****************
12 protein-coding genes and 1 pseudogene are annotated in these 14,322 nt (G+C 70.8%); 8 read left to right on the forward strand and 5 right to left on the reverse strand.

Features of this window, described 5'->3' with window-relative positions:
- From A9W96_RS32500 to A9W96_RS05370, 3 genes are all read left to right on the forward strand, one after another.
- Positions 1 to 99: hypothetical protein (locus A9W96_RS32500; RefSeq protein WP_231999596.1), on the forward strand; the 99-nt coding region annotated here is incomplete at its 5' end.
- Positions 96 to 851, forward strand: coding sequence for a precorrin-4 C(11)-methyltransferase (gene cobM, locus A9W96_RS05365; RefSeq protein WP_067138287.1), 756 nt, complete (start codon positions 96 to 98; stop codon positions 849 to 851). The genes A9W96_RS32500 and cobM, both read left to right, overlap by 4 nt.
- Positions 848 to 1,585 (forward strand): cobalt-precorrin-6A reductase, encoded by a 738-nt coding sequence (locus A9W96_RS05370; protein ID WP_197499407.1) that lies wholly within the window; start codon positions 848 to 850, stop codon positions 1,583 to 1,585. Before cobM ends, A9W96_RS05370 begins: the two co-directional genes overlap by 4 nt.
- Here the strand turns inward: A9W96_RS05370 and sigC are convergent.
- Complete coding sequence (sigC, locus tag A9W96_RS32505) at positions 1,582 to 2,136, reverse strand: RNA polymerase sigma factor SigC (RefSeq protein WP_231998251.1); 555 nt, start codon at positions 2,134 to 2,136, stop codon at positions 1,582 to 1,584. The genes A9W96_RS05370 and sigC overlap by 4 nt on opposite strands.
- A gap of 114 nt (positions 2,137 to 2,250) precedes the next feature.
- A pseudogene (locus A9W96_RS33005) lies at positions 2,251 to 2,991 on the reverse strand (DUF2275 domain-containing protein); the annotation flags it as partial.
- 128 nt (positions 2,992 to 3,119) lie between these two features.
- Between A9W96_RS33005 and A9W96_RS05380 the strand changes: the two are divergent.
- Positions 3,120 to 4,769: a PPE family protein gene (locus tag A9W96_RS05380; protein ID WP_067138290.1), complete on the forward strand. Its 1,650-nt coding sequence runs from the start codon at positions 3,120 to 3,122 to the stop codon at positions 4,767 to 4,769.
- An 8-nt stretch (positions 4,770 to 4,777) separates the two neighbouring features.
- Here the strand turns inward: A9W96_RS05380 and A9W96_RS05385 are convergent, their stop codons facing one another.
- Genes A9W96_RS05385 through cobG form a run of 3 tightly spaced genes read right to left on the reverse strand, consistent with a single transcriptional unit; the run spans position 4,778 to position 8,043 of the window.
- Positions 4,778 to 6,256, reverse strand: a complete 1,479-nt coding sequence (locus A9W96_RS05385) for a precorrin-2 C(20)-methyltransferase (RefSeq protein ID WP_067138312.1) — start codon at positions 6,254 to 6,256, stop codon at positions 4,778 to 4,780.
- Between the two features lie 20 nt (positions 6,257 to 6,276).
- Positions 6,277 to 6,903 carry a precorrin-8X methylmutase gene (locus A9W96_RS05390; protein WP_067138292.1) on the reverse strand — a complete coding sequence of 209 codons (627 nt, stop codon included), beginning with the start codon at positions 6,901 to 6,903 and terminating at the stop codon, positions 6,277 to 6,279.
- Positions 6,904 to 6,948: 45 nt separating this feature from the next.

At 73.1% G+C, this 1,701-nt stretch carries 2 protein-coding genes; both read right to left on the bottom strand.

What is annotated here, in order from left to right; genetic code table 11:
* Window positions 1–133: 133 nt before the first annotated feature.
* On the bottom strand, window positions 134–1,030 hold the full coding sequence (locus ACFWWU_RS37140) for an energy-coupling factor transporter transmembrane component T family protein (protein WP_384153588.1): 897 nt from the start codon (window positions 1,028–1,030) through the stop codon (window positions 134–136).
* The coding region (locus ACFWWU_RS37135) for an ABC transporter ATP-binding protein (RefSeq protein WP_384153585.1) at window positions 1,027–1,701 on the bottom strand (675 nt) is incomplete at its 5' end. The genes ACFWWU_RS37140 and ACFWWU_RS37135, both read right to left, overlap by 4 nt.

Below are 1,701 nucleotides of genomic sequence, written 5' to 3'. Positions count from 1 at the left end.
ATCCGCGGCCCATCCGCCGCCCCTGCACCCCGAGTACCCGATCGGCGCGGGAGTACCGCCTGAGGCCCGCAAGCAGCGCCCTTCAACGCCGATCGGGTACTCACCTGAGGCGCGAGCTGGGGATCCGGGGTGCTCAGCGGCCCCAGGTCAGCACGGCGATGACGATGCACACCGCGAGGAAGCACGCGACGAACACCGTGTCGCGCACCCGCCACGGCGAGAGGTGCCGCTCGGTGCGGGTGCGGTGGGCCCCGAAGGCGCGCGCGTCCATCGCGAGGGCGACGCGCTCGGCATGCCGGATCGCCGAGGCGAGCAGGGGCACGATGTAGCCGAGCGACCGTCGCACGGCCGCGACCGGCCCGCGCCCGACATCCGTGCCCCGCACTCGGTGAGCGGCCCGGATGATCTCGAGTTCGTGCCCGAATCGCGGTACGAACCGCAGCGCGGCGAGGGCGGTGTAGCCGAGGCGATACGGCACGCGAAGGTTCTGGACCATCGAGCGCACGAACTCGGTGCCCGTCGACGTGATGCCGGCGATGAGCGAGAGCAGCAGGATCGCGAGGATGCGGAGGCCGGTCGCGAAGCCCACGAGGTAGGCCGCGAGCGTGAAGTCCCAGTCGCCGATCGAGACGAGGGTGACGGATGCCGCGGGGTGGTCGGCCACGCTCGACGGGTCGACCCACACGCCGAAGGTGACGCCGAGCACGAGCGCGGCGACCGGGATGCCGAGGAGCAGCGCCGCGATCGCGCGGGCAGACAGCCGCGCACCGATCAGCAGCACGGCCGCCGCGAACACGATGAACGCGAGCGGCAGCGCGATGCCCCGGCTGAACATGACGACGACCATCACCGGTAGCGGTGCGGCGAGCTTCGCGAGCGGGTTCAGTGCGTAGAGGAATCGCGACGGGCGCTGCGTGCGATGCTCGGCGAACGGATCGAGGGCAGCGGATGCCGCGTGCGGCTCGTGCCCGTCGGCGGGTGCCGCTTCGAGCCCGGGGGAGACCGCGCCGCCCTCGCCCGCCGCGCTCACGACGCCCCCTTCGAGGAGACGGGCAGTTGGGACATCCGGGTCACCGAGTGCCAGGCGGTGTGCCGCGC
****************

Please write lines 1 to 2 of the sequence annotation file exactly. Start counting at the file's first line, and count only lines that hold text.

12 protein-coding genes and 1 pseudogene are annotated in these 14,322 nt (G+C 70.8%); 8 read left to right on the forward strand and 5 right to left on the reverse strand.

Features of this window, described 5'->3' with window-relative positions: